Depending on the candidate, I’ve found it useful to give a take home programming test. Let me stress that we treat this as optional, as the need for it varies from candidate to candidate. If we are recruiting a very senior member of staff who is prolific on Github, then it’s unnecessary. The evidence is clear. However, if we don’t have a lot of evidence of their coding ability, which is especially true of graduates or very junior candidates, then it can be helpful to see how they tackle it.

I won’t reveal exactly the coding challenges we use, but we don’t set ridiculous brain teasers that require intricate knowledge of bit-shifting. That’s not an accurate reflection of day-to-day work as an engineer at a SaaS company like ours. Instead, we have written a toy system that performs some basic functionality, and then specified a variety of different ways that the system could be improved. For example, there is a list of new and improved functionality that could be added, a whole host of tests that could be made better, refactoring that could be done, and documentation that could be written. We let candidates know that they can take any of these areas to any level of depth that they like. We’ve had some very novel submissions this way, and it doesn’t pigeonhole our successful candidates to be the ones best at solving advanced exercises in Knuth’s The Art Of Computer Programming. Our toy system performs some functionality that our real system does, which makes it much more interesting to the candidate as well.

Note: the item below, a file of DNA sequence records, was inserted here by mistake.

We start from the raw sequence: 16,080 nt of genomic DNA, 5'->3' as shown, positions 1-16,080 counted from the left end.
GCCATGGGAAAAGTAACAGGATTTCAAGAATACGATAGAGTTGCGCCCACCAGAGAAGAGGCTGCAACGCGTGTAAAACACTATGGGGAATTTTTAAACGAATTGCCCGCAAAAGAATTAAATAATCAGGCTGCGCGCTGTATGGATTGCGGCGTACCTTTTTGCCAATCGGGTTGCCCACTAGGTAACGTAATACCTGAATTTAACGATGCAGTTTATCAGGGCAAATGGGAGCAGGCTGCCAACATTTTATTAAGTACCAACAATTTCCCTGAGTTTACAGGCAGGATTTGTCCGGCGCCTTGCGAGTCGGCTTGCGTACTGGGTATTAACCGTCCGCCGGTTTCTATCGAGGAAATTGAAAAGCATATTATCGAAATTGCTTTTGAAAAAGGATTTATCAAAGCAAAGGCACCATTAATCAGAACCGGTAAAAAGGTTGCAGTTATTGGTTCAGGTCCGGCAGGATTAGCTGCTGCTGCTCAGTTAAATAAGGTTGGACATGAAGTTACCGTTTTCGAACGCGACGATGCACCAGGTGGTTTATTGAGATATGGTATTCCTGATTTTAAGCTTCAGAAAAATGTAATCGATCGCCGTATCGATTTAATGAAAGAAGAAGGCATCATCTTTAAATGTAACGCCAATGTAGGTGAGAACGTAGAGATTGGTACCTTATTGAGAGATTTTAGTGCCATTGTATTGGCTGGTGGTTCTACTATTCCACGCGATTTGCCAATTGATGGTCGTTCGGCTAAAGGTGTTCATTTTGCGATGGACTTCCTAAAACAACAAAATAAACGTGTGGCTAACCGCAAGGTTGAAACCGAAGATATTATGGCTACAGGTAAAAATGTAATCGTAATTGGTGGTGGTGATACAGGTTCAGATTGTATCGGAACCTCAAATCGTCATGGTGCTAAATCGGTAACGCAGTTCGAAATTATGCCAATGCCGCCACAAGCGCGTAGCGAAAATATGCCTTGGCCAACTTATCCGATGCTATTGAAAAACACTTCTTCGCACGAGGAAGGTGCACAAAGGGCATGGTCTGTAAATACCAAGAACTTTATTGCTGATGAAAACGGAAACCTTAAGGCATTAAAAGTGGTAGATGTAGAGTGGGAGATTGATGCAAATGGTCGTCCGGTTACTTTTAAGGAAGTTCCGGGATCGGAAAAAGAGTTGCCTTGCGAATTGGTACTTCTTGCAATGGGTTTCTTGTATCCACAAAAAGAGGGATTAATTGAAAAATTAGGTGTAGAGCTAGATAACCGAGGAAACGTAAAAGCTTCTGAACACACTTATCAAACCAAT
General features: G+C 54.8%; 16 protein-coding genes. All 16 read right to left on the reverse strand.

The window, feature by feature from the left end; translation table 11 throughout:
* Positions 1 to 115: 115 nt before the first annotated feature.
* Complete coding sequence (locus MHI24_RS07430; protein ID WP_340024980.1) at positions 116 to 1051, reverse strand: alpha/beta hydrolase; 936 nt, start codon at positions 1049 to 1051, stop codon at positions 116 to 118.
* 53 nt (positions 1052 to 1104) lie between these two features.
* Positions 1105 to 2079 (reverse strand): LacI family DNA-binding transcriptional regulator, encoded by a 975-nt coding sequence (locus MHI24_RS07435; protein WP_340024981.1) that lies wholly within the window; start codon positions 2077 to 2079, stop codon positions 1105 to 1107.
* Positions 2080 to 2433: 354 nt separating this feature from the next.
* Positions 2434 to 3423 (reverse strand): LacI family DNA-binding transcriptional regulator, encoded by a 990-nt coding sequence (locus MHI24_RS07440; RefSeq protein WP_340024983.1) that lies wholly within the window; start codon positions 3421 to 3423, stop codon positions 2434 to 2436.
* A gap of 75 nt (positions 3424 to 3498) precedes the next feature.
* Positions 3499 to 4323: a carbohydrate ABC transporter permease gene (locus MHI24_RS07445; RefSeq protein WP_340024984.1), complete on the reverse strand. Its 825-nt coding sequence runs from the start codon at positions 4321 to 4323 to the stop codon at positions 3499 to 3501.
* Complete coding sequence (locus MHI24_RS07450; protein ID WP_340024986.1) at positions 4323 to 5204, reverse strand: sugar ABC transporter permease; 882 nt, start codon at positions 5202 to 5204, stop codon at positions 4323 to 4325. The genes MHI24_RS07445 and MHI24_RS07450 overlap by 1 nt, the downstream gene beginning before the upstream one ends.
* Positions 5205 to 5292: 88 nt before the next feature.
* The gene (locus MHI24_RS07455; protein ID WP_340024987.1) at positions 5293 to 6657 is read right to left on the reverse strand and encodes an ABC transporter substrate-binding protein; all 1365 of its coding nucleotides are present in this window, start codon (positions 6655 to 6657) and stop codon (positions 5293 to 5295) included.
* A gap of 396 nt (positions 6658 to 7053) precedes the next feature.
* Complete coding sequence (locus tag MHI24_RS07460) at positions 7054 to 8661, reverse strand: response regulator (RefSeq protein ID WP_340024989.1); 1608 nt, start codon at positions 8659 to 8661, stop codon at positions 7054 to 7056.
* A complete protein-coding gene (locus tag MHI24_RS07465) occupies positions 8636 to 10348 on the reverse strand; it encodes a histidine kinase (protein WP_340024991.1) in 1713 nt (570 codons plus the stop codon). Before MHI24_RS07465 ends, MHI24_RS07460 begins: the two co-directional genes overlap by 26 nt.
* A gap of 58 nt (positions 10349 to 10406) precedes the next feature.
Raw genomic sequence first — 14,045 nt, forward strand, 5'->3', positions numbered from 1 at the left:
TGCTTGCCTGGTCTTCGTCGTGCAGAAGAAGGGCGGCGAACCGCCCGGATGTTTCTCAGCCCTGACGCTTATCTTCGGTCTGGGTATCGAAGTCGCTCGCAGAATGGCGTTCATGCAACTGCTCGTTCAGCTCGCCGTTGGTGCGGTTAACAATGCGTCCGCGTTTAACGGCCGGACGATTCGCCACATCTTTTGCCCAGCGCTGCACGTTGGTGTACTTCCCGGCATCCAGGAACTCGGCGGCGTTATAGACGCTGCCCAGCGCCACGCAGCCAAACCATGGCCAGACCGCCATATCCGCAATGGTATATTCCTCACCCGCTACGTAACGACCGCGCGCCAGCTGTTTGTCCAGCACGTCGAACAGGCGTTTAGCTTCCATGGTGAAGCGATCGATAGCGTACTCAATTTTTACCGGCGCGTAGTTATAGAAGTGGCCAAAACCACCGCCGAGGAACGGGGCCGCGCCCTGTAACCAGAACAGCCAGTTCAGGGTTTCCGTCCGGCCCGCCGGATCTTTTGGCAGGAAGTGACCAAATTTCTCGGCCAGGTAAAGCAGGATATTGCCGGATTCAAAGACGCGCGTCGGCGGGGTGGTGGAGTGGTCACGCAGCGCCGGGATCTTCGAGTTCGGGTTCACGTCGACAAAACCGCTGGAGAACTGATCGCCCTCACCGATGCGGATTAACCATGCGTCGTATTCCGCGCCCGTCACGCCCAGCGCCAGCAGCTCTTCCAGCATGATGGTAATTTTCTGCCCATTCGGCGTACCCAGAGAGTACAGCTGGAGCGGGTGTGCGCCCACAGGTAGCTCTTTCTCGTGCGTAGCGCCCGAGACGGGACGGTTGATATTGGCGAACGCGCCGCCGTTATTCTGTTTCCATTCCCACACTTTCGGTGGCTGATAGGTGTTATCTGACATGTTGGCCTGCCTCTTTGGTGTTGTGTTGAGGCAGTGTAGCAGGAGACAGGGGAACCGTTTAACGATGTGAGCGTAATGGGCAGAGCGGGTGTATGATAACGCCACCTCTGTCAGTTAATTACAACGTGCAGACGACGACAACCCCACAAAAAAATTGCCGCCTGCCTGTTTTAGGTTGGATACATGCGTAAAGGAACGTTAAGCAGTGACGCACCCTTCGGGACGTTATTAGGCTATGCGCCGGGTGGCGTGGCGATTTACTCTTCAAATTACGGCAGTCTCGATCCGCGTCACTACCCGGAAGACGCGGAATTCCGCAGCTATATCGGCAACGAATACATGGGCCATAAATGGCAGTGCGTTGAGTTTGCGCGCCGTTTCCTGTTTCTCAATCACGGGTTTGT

Once they submit the coding challenge, we have it forwarded to an internal mailing list that our engineers monitor. They are encouraged to volunteer to review it and give positive and negative feedback and a recommendation as to whether they should proceed in the interview process. Those that do not proceed still get the feedback so they can understand why we decided not to continue with their application. Again, candidates that fail at this stage should still feel that the company is fair and supportive, and they should feel that they could improve and reapply in the future.

Interview 2: let’s get technical

At the second interview stage, we invite two people who would be peers of the candidate in the organization. They can spend this interview getting deep technically and working out whether they would like to have the candidate working on their team. To add some continuity to the interview stages, if they have succeeded at a take-home test, then beginning the interview by talking through it is a great way of making them feel comfortable (after all, they’ve already succeeded!) But, inevitably, you’ll need to do some technical exercises together.

At this point, the candidate has already had an opportunity to show you the kind of code that they write, either by completing the take-home exercise or by sharing their Github with you. The success of the technical interview isn’t hinging on them working out the correct answer for all of the problems that you set (although that’s nice also!), but instead, you’re looking to see how they work on problems in person, and also how they communicate with others when doing so.

I would recommend either using a whiteboard or using an IDE of their choice on a computer, but these two workspaces are used for different types of interview question.